Wednesday, October 06, 2004

Since 9-11 the debate over American strategy in fighting the War on Terror has revolved around the unresolved question of whether the primary threat of terrorism comes from Rogue states like Iraq and Iran or from non-state actors like al Qaida and Islamic Jihad.

Some voices, often neoconservative ones, point to state sponsored terrorism as the ultimate question to resolve and suggest that even al Qaida relies to some extent on states like Syria and Iran providing support or turning a blind eye to terrorists passing through their territory. This view has deeply influenced the Bush administration's prosecution of the war, being one reason for the invasion of Iraq and the continuing American pressure on the neighboring states of Iran and Syria. These two states have, like Iraq, long been in the business of sponsoring various terror groups, notably Lebanon's Hezbollah based in the Bekaa valley but also including various PLO factions.

The other view, often promoted by critics of the Iraq invasion, favor the non-state actor explanation that Osama bin Laden is a " super-empowered individual " with the technological means and the ideological motives to usurp the sovereign prerogative of a state to wage war. Advocates of this paradigm are split as to whether groups like al Qaida require a military solution or should be left primarily to intelligence agencies and law enforcement personnel to deal with but they tend to be united in the view that invading Iraq was a terrible mistake.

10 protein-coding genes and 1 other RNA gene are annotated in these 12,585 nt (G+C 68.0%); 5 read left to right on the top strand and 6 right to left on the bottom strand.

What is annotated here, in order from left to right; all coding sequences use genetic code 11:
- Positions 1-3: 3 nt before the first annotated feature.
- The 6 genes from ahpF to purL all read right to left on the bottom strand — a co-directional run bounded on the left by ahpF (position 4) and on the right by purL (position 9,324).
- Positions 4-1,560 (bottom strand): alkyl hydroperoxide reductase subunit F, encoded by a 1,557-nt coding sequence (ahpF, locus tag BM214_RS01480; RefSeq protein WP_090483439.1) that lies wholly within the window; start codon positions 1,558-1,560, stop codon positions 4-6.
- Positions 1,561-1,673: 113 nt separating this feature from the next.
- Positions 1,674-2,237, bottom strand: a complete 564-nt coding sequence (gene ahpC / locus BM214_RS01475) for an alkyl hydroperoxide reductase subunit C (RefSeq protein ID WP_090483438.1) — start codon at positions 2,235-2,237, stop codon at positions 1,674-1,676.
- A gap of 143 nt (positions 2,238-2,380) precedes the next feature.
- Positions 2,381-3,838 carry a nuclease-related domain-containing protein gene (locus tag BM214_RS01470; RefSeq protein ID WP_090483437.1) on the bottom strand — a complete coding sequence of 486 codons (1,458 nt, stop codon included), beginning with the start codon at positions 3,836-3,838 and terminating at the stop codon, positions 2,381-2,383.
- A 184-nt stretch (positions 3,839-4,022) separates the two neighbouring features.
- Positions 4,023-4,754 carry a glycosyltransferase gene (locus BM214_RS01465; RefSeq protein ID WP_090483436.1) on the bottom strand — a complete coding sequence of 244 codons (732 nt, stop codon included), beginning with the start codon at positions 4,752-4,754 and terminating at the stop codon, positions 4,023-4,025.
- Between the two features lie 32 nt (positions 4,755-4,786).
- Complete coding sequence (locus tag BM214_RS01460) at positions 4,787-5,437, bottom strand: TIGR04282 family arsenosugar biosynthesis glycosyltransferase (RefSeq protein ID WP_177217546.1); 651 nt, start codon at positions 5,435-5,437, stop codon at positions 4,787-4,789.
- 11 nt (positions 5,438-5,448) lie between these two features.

Of course, the possibility that these two types of terrorism bleed over in to one another is usually ignored for the sake of rhetorical clarity or is dismissed because one form of terror is presumed to be dominant. There is however another form of terrorism that has become evident in Saudi Arabia and Pakistan since 9/11 but has been seldom identified as distinct - " Socially Sponsored Terrorism " - when a society or at least a politically significant portion of one rather than the state itself becomes the motive force for supporting acts of terrorism. The state in turn is either unable or unwilling to bring the supporters of terror to heel but attempts to keep a lid on their most flagrant actions for appearances sake or for quid pro quo favors from states victimized by terrorists.

Socially Sponsored Terrorism represents a manifold problem for the United States Government which is why it has not been concretely acknowledged as a separate category of terror. Ominously, it suggests that the terrorist group, in this case al Qaida, is evolving into something more dangerous than a highly compartmentalized organization of terrorist cells- a true insurgency backed by a widespread political-ideological movement.

Except for being transnational, Socially Sponsored Terrorism begins to mirror in form and capabilities the older ideological guerilla movements like the Vietminh of Indochina, the Tamil Tigers and Sendero Luminoso, all of which rest or rested on a base of civilian support. It's a much bigger problem than quashing the Red Brigades and suggests the need for large-scale counterinsurgency operations not conventional occupation or law enforcement counter-terrorism task forces.